known as it was tracked by the pirates.  Their killing is a grotesque act
by savages and does not seem at all to be the just unmitigated act of
businessmen, by any perversion of that word, looking for vast
amounts of ransom money.  Nor do they seem to be insurgents but
they do seem to be fanatics of a type.  From the stories printed or
broadcast, while Islamists, this gang of thugs does not seem to be
operating in the name of Allah!  They are antithetically operating for
their own evil incentives.  These are not the romantic pirates of fiction,
these are brutal and wanton anarchic killers.

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By OzarkMichael, February 23, 2011 at 1:09 am Link to this comment

thoughtful, She.

yes, the story doesnt fit the reassuring narrative that the media wants the people to be comforted by, namely how nice the Pieceful Religion is and its all going to work out wherever the revolutions are happening. We all know revolution is democracy so celebrate and dont worry! yey for revolution!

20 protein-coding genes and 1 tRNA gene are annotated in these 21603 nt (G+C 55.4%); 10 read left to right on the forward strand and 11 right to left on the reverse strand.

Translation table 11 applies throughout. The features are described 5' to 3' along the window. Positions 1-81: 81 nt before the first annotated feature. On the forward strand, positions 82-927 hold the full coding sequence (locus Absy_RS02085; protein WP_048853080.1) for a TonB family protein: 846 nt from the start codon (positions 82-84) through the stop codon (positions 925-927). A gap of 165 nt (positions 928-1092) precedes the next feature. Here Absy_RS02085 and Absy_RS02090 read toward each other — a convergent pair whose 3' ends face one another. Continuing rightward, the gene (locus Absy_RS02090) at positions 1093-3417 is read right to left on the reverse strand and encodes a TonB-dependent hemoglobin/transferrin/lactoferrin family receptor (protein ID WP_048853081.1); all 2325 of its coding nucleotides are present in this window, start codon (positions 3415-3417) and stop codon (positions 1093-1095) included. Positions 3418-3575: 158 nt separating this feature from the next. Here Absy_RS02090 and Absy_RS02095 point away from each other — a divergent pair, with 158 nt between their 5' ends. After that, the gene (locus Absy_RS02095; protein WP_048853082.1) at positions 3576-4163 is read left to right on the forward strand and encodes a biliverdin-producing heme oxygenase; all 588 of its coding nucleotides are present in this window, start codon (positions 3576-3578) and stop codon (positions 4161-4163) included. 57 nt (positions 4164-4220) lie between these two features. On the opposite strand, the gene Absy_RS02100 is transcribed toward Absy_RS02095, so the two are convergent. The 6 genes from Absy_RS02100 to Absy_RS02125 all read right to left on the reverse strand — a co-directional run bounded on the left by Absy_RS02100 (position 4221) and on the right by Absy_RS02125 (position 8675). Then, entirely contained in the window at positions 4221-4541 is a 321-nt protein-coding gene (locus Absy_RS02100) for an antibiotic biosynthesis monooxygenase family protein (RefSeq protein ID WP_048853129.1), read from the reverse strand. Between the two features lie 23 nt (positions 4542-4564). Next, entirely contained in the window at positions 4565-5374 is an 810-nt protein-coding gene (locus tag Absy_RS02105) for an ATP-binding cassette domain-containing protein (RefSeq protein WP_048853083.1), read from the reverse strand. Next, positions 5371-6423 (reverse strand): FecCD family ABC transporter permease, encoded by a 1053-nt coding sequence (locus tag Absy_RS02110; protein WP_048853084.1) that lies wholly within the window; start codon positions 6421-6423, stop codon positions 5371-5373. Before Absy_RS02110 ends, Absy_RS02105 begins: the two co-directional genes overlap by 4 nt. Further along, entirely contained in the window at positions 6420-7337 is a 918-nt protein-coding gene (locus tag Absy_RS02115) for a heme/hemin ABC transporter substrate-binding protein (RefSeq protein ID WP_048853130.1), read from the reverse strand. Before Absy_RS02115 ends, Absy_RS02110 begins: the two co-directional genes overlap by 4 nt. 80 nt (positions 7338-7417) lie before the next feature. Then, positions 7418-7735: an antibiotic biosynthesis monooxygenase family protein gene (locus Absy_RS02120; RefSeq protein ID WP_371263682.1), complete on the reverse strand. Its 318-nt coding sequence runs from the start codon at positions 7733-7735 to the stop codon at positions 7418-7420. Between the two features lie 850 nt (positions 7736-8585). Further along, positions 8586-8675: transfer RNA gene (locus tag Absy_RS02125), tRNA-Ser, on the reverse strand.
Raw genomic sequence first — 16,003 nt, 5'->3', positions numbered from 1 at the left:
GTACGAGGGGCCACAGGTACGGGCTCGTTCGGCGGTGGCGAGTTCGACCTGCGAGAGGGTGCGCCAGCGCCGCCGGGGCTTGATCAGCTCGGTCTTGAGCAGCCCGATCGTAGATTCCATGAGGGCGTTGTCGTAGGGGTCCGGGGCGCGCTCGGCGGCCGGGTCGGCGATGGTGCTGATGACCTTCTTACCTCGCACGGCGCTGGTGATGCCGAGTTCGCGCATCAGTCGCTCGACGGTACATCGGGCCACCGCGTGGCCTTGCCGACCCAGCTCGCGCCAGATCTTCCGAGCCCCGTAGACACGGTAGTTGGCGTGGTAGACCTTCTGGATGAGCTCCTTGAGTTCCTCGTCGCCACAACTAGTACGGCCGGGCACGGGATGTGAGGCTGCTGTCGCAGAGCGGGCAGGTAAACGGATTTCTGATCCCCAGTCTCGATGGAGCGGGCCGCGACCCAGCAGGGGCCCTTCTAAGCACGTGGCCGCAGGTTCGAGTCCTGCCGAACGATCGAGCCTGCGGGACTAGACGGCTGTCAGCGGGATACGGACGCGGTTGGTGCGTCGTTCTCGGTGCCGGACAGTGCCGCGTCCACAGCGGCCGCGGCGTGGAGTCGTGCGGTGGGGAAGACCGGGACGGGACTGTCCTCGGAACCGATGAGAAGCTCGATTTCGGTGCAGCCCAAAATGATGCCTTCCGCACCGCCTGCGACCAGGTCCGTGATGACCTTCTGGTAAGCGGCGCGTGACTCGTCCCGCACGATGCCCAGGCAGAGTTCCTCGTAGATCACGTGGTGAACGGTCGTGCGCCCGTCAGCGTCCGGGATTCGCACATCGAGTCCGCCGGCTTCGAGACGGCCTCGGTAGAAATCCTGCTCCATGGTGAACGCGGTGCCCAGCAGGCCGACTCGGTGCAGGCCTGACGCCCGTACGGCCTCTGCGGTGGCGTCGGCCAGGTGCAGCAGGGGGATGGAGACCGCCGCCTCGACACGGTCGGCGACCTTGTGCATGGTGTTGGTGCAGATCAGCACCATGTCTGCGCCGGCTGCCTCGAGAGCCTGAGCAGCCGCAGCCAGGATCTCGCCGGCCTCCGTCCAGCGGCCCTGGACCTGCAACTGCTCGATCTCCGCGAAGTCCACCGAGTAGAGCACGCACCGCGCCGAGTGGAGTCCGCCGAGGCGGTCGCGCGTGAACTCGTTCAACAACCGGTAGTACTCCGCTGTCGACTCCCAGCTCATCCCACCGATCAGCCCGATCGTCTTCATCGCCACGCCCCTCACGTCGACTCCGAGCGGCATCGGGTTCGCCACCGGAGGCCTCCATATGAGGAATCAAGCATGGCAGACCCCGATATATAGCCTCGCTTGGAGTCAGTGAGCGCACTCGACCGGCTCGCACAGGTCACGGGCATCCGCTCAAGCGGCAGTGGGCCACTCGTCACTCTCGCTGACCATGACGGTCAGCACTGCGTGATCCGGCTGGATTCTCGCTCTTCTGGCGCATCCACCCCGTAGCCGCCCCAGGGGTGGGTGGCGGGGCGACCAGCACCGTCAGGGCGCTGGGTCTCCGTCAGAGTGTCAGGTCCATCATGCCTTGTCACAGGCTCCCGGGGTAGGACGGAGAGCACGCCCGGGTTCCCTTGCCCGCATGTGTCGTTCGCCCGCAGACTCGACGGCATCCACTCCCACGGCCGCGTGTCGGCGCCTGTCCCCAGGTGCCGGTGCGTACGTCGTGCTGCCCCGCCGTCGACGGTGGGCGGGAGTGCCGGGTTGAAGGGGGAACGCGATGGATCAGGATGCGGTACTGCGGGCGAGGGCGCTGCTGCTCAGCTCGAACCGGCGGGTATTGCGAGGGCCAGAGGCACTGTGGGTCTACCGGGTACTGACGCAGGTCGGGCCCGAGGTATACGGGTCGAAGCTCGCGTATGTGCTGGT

However the piracy story is online:

the story emphasizes that there has been a history of American military response to the piracy and backhandedly suggested that is why the Americans were killed.

Buried in the story you will find a more likely reason why the Americans were killed, and for that reason the story wasnt pushed. I assume you already know of what i speak.

What you might not know is that the media doesnt want to incite us ‘Cretans’ to the violence which we purportedly aim at Religion of Pieces here every time there is a threat to us from that minority. However, there has never been a backlash by us Cretans and there probably never will be.